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Creative Coast: Summer 500 worth the effort

It was orientation day for the inaugural Summer 500 Program. I had heard about this new program on Facebook, and ended up being one of the last students to sign up; doing so a few days before applications were due. Now I question myself as to why I waited so long to respond to such a beneficial opportunity, but I’m sure glad I did!

If you’ve never heard of it, Mayor Eddie DeLoach’s Summer 500 Program teamed up the City of Savannah and businesses across the community to give 500 rising high school seniors paid internships for the whole summer! It gives students like me a chance to get real-world professional business experience, and not to mention a lil’ summer cash, too!

After meeting tons of new friends so early in the day, I waited in line patiently to see where I would work for the next nine weeks of summer. I was handed an envelope that said, “Creative Coast,” under my name. Unfamiliar with the title, I quickly got out my phone and started checking out their website to see what they were all about. Immediately I recognized their logo: I had seen it as stickers all around Savannah.

Their website said, “We exist to nurture the members of the coastal community engaged in creative or innovative endeavors and cultivating an environment in which they can thrive.” I understood that The Creative Coast helped start-ups develop, but I still didn’t know exactly what I would be doing at work yet.

The rest of orientation was filled with guest speakers, icebreakers, new faces, and handshakes. The amount of energy in everyone that day was surprisingly high: I guess we were excited to start our new jobs the next day.

The first friendly face I met at The Creative Coast was Jenn Atkinson, who immediately made me feel welcome. After meeting the other team members, I felt very comfortable with my position. Kait Lance was especially helpful in assigning me real-life projects, rather than mindless busywork.

I have a theory that I was placed here after I wrote on my application that I was interested in visual arts. I guess someone saw the word “Creative” on The Creative Coast and plopped me here. Turns out that person probably knew what they were doing because I now realize how essential creativity is to business.

1 Million Cups is one of the reasons I always look forward to Wednesdays at work. It is an event held here at The Creator’s Foundry every week to allow entrepreneurs to present their pitch ideas to a friendly audience. The business people get inspired and share ideas with each other, and it is always great to hear everyone’s start-up stories. What’s even better is hearing about their success later on after they have presented here. That is when you truly realize why The Creative Coast exists.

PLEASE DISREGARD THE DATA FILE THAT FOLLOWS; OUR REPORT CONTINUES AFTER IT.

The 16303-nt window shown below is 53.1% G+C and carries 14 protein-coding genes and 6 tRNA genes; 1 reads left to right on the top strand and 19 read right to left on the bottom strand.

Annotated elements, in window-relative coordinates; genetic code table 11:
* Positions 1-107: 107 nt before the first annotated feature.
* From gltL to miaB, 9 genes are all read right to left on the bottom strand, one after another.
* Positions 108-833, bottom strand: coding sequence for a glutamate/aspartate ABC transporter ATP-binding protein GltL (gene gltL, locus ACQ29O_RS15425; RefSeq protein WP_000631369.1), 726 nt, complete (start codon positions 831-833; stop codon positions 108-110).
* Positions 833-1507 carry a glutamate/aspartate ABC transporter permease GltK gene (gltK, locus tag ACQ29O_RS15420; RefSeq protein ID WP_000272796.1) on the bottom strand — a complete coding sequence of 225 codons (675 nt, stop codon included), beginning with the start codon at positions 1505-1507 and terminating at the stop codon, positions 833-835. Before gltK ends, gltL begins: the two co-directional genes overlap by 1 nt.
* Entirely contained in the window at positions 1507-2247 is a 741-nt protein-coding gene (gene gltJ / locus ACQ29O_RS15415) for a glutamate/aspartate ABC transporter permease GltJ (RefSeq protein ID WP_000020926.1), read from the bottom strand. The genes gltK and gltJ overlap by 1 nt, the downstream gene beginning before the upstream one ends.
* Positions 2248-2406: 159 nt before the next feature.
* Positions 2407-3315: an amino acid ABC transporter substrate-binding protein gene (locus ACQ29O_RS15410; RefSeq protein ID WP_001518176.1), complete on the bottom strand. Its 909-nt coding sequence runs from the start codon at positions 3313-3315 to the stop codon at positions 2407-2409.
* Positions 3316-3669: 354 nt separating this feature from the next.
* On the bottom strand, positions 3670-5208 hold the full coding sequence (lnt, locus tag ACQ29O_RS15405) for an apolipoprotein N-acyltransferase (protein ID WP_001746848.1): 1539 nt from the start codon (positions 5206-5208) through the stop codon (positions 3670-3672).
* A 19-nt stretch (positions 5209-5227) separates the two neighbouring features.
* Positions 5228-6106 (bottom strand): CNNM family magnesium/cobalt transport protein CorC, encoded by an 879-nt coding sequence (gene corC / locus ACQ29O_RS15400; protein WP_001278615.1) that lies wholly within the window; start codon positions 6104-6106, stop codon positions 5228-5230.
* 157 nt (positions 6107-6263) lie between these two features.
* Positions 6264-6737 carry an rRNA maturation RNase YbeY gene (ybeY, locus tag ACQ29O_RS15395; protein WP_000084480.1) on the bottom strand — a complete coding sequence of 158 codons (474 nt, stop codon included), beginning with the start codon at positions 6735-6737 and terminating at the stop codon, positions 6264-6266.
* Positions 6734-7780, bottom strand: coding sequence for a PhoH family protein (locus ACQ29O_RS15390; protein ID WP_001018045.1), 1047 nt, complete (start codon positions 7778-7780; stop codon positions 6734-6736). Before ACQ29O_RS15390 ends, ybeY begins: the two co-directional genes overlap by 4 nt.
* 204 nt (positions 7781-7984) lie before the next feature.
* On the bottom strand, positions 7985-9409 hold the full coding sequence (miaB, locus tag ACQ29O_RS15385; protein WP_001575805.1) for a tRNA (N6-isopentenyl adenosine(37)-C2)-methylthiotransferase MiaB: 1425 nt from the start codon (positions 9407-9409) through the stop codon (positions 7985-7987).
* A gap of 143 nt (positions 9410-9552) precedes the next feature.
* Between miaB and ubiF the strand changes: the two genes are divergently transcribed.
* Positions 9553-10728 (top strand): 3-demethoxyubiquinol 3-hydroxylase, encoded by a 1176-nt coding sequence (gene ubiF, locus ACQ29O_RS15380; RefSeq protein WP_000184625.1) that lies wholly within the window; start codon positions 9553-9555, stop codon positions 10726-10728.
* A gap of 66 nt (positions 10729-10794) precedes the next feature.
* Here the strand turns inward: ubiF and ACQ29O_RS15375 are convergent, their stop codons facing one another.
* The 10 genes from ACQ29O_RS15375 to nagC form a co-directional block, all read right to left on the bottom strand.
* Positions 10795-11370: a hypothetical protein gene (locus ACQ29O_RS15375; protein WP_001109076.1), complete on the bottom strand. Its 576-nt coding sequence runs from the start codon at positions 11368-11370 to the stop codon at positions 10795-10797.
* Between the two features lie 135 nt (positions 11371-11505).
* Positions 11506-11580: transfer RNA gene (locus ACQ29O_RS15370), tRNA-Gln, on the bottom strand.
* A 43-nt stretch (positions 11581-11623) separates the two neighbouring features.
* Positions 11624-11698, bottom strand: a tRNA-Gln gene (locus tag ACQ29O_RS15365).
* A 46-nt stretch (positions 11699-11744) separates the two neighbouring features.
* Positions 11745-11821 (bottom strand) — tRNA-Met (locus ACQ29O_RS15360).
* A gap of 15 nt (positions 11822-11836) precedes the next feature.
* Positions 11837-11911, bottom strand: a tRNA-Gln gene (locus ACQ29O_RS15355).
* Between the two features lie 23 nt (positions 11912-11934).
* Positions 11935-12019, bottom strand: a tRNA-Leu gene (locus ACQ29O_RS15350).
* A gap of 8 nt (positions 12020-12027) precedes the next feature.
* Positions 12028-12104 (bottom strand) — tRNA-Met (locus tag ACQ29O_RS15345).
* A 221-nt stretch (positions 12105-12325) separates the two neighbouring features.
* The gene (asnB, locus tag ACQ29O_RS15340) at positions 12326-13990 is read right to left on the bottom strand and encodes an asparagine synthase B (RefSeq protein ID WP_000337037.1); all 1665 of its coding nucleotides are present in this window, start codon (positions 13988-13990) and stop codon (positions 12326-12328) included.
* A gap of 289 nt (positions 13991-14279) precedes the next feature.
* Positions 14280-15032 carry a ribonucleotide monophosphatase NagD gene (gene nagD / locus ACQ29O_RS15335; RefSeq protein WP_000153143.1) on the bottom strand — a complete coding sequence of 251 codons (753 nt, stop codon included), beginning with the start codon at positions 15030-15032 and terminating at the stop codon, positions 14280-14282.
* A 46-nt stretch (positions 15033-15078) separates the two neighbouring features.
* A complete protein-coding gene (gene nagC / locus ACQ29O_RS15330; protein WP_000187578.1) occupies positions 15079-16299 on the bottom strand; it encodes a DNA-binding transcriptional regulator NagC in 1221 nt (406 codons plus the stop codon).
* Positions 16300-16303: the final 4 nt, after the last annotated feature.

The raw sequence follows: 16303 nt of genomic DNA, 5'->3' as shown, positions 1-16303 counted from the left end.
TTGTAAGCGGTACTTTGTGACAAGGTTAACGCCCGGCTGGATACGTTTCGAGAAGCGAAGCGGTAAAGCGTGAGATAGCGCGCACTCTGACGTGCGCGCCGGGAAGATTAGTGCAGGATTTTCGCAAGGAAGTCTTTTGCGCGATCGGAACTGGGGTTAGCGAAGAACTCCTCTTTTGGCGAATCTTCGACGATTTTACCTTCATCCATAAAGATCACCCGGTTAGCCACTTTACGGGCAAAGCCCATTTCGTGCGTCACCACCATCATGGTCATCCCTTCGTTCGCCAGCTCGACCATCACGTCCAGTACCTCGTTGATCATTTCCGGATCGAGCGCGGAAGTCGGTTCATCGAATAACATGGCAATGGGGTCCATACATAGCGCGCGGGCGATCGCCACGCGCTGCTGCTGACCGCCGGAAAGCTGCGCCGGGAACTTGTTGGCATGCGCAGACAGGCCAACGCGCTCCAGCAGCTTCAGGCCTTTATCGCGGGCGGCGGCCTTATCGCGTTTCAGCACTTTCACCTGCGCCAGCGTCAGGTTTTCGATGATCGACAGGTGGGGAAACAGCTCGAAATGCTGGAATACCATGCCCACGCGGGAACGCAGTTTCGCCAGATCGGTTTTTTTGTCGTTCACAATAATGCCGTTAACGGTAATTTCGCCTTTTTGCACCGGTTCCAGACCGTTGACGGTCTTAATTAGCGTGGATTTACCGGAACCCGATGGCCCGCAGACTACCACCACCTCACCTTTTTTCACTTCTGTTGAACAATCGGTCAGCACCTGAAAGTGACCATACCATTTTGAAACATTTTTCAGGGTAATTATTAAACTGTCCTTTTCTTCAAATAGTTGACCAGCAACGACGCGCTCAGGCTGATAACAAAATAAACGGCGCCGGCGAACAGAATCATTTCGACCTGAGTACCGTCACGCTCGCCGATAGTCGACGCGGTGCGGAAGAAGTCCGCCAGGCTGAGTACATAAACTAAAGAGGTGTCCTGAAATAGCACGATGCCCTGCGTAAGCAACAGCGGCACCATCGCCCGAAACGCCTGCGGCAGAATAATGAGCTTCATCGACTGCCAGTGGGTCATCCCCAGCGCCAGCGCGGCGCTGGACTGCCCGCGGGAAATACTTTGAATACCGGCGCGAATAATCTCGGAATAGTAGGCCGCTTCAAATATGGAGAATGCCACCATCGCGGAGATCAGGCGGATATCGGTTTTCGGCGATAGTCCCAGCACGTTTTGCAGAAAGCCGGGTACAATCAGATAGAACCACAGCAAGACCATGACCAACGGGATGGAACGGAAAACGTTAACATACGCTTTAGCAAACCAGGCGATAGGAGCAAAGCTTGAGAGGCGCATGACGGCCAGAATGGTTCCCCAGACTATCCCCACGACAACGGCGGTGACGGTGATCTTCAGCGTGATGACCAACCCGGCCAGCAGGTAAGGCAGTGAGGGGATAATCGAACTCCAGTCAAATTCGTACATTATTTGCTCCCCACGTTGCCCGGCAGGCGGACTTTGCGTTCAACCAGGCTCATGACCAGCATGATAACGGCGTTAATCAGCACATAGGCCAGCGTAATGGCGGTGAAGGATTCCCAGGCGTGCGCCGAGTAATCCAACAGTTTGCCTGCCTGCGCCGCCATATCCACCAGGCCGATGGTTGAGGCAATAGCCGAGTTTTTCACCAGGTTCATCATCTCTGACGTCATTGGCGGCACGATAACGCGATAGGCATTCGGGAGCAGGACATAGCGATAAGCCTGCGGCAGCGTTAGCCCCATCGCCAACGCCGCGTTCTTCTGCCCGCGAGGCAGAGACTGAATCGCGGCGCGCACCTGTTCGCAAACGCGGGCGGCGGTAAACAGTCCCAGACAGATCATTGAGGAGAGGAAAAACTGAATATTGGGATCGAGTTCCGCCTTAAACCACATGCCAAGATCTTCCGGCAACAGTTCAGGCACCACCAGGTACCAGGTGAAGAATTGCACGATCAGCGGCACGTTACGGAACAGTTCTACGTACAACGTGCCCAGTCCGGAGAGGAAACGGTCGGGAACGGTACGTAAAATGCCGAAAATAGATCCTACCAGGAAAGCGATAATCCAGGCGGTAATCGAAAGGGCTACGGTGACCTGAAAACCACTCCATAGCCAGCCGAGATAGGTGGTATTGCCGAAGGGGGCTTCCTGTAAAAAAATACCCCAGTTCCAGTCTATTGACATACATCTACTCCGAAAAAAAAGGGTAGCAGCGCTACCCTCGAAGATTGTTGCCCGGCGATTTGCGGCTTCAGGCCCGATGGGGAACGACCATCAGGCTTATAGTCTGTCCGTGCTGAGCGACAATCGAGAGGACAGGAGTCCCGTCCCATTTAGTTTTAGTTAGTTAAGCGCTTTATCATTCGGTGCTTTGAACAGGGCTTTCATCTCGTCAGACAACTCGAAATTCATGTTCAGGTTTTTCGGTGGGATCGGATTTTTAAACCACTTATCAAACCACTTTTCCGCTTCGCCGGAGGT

Surprisingly enough, another one of my favorite parts of the week was going to my Friday business mentoring classes at Savannah Technical College: a requirement for all Summer 500 participants. Initially, I was upset that I had to basically go to school every Friday all summer, but after just one class I realized how fun it turned out to be! I made an awesome group of new friends and met a fantastically funny teacher (shout-out to Mr. Solomon in Group 7!), all while learning the soft skills of professional development. These basic skills I learned will definitely be useful for the rest of my career.

As these short nine weeks come to a close, I look back at all the valuable things I’ve done here. My experience was filled with professional meetings, quarterly reports, meeting important people, participating in Ecosystem Lunches, and running errands like delivering reports to Rob Davis downtown. I even attended an Urban Economic Summit on my own to represent The Creative Coast as a vendor. That was pretty scary at first, but I ended up meeting so many cool business people at that event.

Throughout this experience, The Creative Coast has allowed me to learn so many new things about the business world and entrepreneurship. It is a great place for a business internship because you constantly see innovations being made to benefit others. To me, it’s like the hub for start-ups in Savannah, so people are always coming together here to offer advice and input.

Let me just say that I am glad I signed up the Summer 500 Program!

 

Zoe Elwood is interning with The Creative Coast this summer. She is a senior at Savannah Arts Academy majoring in Visual Arts. The Creative Coast is a non-profit organization that promotes the creative and entrepreneurial community within the region. To learn more about The Creative Coast, visit www.thecreativecoast.org.

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